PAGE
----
Gangster movies – The Godfather trilogy, Goodfellas, Scarface, et al. – are often a blend of malevolence and nobility. People act cruelly and violently, but often see themselves (and we may see them) as doing so for a good cause – family, community. Piranhas, directed by Claudio Giovannesi, fits into that narrative thread, but by focusing on young people as they become involved in crime, the film seeks to offer a look at the corruption that grows as the youths become more and more involved.
The story focuses on fifteen-year-old Nicola (Francesco Di Napoli) and his scooter-riding friends. They live in an area of Naples that has long been controlled by the Camorra mafia. When his mother is threatened by local thugs over “insurance” money, the boys plan a robbery of a local store. However, since the store is under the protection of the local gang, the boys are brought to “justice”. But in the process, they convince the local boss that they can be of help. Soon they are low level drug dealers but begin to look for ways to advance.
The taste of power and money soon become the driving force of the story. Nicola allies himself with another young man, the son of the former ruling family of the region. Together they gather arms and set up to take over the territory. Nicola immediately tells all the vendors and shopkeepers that they no longer have to pay insurance. Nicola sees himself as a benevolent dictator. But soon betrayal and divisions begin to bring it all down.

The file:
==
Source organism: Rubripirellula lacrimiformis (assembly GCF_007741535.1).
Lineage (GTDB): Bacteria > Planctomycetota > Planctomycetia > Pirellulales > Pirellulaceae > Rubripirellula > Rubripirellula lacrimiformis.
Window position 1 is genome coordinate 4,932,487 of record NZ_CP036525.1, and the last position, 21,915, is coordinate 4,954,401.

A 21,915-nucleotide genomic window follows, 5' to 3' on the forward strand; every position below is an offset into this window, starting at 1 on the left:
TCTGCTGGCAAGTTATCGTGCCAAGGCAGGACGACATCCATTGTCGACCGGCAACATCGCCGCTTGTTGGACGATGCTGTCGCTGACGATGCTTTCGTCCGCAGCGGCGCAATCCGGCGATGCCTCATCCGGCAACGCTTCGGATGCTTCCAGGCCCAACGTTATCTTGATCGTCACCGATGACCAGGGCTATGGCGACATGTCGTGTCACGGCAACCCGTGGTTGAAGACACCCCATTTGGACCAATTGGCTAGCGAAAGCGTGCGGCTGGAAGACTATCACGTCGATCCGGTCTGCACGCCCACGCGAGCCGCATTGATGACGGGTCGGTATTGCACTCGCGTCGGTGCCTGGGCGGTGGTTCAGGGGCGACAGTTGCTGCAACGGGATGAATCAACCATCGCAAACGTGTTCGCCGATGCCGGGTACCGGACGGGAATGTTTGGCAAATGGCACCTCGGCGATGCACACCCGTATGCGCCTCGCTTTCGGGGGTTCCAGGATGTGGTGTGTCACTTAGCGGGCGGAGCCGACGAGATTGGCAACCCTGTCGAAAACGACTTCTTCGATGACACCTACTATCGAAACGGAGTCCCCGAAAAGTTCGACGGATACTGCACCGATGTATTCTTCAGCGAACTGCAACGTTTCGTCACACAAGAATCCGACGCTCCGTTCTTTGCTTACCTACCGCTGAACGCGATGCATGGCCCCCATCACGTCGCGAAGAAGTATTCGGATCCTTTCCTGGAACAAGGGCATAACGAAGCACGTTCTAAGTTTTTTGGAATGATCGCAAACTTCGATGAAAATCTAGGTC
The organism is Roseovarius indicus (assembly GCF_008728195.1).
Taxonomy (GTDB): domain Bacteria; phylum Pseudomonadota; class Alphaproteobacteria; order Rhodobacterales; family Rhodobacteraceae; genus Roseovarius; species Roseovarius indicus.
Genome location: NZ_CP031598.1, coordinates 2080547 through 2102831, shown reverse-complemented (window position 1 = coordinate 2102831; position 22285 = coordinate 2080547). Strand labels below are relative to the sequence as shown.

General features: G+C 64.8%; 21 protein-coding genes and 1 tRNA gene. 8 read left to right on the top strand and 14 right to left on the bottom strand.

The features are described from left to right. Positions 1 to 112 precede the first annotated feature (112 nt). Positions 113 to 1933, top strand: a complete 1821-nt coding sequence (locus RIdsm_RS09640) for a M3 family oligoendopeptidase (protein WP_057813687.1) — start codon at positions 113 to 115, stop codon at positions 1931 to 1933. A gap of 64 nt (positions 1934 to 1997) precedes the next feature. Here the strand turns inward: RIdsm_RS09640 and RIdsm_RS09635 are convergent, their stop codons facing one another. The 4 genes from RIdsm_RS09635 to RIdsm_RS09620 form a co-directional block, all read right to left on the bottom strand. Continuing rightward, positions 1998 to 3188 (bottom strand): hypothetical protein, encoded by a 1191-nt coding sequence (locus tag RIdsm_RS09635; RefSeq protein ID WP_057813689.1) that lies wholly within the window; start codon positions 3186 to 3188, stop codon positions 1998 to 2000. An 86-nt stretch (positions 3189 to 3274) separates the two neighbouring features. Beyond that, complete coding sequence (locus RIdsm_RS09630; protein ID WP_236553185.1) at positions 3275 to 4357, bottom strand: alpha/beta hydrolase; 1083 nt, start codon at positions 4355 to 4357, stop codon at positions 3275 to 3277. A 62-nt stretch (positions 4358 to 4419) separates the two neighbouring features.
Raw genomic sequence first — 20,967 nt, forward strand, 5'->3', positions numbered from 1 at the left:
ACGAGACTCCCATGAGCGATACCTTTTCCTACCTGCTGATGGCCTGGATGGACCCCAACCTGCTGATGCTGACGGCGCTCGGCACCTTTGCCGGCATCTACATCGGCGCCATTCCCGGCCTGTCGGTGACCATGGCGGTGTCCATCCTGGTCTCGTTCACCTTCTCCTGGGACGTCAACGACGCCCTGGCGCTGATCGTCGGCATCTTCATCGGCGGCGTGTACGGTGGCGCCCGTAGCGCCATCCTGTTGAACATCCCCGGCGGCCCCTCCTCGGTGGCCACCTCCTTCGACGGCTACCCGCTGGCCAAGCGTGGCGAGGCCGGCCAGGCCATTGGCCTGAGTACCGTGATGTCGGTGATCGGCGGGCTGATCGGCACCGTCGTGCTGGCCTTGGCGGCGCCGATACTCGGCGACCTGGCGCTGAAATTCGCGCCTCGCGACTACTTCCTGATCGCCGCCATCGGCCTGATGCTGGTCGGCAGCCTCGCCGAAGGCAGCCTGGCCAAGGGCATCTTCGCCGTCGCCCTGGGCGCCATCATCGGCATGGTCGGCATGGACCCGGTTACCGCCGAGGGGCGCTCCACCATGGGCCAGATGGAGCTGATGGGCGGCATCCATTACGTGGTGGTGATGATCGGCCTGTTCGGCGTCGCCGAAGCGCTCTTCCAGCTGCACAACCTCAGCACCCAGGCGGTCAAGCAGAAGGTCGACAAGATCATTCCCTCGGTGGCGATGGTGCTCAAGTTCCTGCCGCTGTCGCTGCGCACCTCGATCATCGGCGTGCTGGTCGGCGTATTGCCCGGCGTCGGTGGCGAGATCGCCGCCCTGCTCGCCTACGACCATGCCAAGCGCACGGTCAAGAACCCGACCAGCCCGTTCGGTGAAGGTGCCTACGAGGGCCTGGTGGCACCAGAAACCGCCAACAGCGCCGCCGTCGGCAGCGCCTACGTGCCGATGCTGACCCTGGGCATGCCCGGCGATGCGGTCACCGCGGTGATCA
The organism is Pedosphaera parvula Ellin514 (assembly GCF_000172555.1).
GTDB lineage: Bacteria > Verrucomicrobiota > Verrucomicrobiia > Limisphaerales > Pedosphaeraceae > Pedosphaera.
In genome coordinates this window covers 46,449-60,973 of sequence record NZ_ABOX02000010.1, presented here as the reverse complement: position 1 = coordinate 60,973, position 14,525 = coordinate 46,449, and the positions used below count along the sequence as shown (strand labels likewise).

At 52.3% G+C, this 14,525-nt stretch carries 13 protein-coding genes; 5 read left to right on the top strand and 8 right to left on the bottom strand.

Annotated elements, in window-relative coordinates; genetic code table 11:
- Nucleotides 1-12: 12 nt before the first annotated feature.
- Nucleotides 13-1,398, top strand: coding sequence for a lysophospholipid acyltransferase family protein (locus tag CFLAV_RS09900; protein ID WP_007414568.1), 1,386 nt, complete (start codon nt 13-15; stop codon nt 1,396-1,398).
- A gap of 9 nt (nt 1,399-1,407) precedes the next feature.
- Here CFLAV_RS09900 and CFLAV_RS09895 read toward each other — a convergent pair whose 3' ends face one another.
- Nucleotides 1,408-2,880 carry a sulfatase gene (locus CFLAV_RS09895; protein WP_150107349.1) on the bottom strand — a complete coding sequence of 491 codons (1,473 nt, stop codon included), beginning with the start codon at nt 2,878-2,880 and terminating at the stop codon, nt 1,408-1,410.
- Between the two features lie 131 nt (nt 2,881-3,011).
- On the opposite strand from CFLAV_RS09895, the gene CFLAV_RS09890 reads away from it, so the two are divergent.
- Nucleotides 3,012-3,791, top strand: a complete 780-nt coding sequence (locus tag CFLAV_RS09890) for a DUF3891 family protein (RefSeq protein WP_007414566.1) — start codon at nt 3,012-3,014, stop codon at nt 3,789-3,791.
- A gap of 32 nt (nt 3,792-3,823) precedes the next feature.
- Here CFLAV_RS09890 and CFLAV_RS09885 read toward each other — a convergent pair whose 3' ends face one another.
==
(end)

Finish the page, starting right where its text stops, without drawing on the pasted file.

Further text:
Because these are teenagers, we see in them a mixture of innocence (or naivete), idealism, and hope. But we also see all the forces that within a theological framework we might call sin. They are driven by greed, pride, and anger as they seek their place in the world. But the choices they make to find that place lead only briefly to happiness, and soon will lead to tragedy.
The struggle between the virtuous elements of Nicola’s makeup and the seemingly inevitable descent into violence and evil leads us to consider how we understand human nature. Are we inherently good or doomed to sin? Because the boys are on the cusp between innocence and evil, we see the battle between those forces being played out in their lives.
Photos courtesy of Music Box Films